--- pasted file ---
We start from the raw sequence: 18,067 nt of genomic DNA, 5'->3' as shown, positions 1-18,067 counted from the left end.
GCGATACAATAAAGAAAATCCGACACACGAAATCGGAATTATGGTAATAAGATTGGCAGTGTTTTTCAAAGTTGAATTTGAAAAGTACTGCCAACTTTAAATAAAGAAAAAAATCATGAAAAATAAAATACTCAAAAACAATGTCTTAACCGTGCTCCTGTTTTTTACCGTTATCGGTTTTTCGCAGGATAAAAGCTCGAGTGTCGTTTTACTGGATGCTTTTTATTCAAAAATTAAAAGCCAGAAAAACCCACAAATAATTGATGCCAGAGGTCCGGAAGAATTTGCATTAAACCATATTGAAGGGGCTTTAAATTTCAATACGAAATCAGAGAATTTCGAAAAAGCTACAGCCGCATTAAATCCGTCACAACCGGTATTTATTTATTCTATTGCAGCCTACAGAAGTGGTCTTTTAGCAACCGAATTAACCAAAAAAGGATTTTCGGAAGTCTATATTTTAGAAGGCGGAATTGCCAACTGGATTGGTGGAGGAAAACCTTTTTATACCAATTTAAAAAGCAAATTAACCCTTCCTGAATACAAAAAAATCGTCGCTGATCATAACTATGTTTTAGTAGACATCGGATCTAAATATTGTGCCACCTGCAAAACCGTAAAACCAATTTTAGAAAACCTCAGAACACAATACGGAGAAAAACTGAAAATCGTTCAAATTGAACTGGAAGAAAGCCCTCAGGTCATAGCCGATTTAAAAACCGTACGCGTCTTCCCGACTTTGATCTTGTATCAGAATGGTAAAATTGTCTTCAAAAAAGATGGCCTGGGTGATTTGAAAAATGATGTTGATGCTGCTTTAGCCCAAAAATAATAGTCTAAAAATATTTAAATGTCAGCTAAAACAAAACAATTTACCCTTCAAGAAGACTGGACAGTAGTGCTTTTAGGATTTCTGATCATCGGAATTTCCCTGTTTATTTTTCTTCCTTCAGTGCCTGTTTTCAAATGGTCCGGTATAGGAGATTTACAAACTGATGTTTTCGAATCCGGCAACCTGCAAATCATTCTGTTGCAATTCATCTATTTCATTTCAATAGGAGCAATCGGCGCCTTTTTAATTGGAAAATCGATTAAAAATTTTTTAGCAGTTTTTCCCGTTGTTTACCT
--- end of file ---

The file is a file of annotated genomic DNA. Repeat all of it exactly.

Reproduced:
We start from the raw sequence: 18,067 nt of genomic DNA, 5'->3' as shown, positions 1-18,067 counted from the left end.
GCGATACAATAAAGAAAATCCGACACACGAAATCGGAATTATGGTAATAAGATTGGCAGTGTTTTTCAAAGTTGAATTTGAAAAGTACTGCCAACTTTAAATAAAGAAAAAAATCATGAAAAATAAAATACTCAAAAACAATGTCTTAACCGTGCTCCTGTTTTTTACCGTTATCGGTTTTTCGCAGGATAAAAGCTCGAGTGTCGTTTTACTGGATGCTTTTTATTCAAAAATTAAAAGCCAGAAAAACCCACAAATAATTGATGCCAGAGGTCCGGAAGAATTTGCATTAAACCATATTGAAGGGGCTTTAAATTTCAATACGAAATCAGAGAATTTCGAAAAAGCTACAGCCGCATTAAATCCGTCACAACCGGTATTTATTTATTCTATTGCAGCCTACAGAAGTGGTCTTTTAGCAACCGAATTAACCAAAAAAGGATTTTCGGAAGTCTATATTTTAGAAGGCGGAATTGCCAACTGGATTGGTGGAGGAAAACCTTTTTATACCAATTTAAAAAGCAAATTAACCCTTCCTGAATACAAAAAAATCGTCGCTGATCATAACTATGTTTTAGTAGACATCGGATCTAAATATTGTGCCACCTGCAAAACCGTAAAACCAATTTTAGAAAACCTCAGAACACAATACGGAGAAAAACTGAAAATCGTTCAAATTGAACTGGAAGAAAGCCCTCAGGTCATAGCCGATTTAAAAACCGTACGCGTCTTCCCGACTTTGATCTTGTATCAGAATGGTAAAATTGTCTTCAAAAAAGATGGCCTGGGTGATTTGAAAAATGATGTTGATGCTGCTTTAGCCCAAAAATAATAGTCTAAAAATATTTAAATGTCAGCTAAAACAAAACAATTTACCCTTCAAGAAGACTGGACAGTAGTGCTTTTAGGATTTCTGATCATCGGAATTTCCCTGTTTATTTTTCTTCCTTCAGTGCCTGTTTTCAAATGGTCCGGTATAGGAGATTTACAAACTGATGTTTTCGAATCCGGCAACCTGCAAATCATTCTGTTGCAATTCATCTATTTCATTTCAATAGGAGCAATCGGCGCCTTTTTAATTGGAAAATCGATTAAAAATTTTTTAGCAGTTTTTCCCGTTGTTTACCT